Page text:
When I was a kid, my mom would buy two kinds of canned tuna: Chunk Light, and Solid White. The difference between them was obvious - "solid white" was a thick, solid piece of fish; flaky and white, and obviously a whole cut placed into the can, while "chunk light" was a can full of smaller bits which were darker in color. Chunk Light was cheaper, and that's the kind Mom used for tuna salad sandwiches. After all, if you're going to be breaking the tuna down with a fork and mixing it with mayo and stuff anyway, why start with the expensive stuff? she saved the Solid White tuna for casseroles and pasta salads where large flaked pieces would be more appreciated. When I went off on my own, I pretty much followed the same reasoning.
Over the years, however, I've noticed that the quality of affordable canned tuna has dropped amazingly. I completely avoid tuna labeled "chunk" now, because the product is almost unrecognizable. Take, for example, this chunk white tuna by Ace of Diamonds. There are no chunks involved - just a can full of sludgy tunawater with lots of fishy particles suspended in it. This was really nasty stuff and it was worthless. Other brands of chunk-style tuna have proven to be just as bad.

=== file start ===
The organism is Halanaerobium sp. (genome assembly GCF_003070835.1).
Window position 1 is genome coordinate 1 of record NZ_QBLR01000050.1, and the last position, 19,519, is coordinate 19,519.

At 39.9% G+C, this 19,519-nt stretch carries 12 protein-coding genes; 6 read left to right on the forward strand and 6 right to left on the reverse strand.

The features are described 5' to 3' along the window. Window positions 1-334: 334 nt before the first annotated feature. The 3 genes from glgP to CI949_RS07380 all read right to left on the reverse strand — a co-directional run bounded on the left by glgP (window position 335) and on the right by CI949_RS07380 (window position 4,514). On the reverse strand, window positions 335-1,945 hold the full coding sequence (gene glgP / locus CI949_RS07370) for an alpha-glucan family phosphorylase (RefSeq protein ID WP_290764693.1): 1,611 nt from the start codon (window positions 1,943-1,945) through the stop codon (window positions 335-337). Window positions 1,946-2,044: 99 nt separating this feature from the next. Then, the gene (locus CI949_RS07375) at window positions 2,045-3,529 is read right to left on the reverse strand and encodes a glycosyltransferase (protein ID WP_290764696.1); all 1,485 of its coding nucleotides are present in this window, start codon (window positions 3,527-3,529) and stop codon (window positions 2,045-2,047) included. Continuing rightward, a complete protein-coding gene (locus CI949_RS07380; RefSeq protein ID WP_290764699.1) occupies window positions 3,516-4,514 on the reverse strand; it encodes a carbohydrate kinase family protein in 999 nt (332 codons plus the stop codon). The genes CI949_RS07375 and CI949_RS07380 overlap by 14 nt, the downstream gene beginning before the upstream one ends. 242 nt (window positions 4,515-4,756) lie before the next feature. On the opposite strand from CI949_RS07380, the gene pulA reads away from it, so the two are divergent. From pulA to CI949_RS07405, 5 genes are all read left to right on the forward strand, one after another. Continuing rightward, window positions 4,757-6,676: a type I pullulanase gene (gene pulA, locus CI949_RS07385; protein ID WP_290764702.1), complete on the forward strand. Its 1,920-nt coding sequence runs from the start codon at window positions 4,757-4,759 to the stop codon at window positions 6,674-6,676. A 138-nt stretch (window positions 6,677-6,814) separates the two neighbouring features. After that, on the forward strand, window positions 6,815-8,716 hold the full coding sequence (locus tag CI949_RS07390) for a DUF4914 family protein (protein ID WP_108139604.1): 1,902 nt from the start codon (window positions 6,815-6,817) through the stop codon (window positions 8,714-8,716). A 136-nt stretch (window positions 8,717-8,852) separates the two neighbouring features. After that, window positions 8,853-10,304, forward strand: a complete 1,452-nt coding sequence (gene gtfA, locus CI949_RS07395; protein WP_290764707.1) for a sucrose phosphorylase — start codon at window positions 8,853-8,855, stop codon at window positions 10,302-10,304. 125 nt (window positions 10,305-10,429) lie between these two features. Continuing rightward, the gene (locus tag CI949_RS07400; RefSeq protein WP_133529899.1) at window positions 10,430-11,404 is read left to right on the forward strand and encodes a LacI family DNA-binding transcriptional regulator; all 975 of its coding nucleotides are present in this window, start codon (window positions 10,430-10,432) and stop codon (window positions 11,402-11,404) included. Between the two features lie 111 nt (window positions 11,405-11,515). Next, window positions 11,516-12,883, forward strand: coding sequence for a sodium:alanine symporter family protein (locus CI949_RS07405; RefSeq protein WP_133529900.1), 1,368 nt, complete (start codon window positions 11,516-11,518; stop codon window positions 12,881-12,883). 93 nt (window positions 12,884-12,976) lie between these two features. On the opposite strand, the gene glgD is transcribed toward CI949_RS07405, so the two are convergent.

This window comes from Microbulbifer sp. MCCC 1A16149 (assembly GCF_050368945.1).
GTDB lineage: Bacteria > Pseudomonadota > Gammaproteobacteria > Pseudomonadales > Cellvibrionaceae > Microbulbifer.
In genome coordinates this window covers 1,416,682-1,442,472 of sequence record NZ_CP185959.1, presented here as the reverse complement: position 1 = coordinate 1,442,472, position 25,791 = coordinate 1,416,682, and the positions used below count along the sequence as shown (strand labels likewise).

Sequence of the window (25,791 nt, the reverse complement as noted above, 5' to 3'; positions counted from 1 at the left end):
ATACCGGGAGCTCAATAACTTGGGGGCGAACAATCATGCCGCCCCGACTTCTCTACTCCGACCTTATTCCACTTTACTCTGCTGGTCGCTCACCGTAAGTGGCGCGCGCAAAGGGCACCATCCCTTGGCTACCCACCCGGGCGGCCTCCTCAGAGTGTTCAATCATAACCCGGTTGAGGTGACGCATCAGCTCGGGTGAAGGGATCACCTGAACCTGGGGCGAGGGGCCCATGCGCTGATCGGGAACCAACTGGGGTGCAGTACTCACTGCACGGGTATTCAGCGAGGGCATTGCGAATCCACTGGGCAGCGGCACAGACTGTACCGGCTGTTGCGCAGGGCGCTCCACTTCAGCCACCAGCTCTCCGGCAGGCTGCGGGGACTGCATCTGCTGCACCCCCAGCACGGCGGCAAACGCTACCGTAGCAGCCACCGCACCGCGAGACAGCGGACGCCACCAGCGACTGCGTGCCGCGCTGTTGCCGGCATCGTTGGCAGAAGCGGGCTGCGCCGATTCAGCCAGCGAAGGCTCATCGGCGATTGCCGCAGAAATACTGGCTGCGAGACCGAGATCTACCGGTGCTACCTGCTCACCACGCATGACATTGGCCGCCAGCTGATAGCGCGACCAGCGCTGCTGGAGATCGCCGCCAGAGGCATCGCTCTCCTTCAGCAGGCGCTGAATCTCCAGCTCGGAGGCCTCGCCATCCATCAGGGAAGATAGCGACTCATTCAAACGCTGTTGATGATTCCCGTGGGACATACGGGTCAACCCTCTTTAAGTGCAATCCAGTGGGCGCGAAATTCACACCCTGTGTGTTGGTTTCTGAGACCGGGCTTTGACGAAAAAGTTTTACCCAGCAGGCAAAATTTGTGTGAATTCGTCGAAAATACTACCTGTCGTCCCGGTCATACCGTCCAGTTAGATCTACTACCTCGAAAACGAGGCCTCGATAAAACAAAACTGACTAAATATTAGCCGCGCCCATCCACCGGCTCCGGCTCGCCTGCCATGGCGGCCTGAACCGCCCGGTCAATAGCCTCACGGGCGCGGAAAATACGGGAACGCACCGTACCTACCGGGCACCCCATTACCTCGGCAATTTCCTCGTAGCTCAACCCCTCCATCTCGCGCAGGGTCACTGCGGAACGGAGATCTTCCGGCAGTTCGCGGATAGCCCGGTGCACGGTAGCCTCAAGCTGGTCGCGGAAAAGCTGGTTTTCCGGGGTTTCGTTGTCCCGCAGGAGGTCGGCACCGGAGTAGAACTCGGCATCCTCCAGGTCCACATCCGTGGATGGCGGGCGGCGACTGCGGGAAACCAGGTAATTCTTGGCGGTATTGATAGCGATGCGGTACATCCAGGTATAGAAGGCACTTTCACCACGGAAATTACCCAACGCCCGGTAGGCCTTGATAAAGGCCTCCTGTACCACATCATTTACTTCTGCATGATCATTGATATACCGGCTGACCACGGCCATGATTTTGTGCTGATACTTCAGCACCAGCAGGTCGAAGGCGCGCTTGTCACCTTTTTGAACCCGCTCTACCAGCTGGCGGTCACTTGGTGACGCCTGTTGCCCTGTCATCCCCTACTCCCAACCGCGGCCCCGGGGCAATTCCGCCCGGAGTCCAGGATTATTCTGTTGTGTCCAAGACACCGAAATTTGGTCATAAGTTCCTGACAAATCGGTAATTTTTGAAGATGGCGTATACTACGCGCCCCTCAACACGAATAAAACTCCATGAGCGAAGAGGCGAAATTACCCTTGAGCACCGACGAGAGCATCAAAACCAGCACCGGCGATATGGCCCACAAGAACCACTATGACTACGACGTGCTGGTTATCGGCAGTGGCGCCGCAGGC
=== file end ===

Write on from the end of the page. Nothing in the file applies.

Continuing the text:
But I've also found out I have to be careful about which brand of solid white tuna I buy, too. Although the quality is generally better with solid white, there is a wide variation between brands and even from can to can within brands as well.
Starkist solid white tuna is usually of decent quality, with big fillets of flaky white tuna, just like I remember as a kid. It's great for a casserole or a macaroni salad, and it makes delicious tuna salad as well.
Similarly, this can of 3 Diamonds solid white tuna was excellent as well. Mitsubishi, the corporate overlords of the 3 Diamonds brand, have changed this brand name to "Ace of Diamonds" since then (and they were the folks responsible for the tuna slurry pictured above) so I'm not sure if this older photograph is still representative of the actual product. I hope so, but I won't find out until the next time it goes on sale.
Bumblebee solid white tuna, on the other hand, is just barely acceptable for a "solid" tuna. The picture at left is typical of what you'll find in the can: No solid pieces at all, just chunks. If the color was darker it would look exactly like the "chunk light" tuna of my youth. At least I've found Bumblebee to be consistent - every time I open a can of their solid white tuna, I know I'm going to find this - so I don't turn away an opportunity to buy a few cans when they go on sale for less than a dollar a can at the local supermarkets. I just wouldn't pay full price for it.
And then there are brands which vary from can to can. Here are two cans of Chicken of the Sea solid white tuna (undrained) side by side. I purchased them at the same time from the same supermarket. The one of the left was filled with bits and pieces; the one on the right was what I expected to find when I bought "solid tuna." Do they have no quality control at the canneries?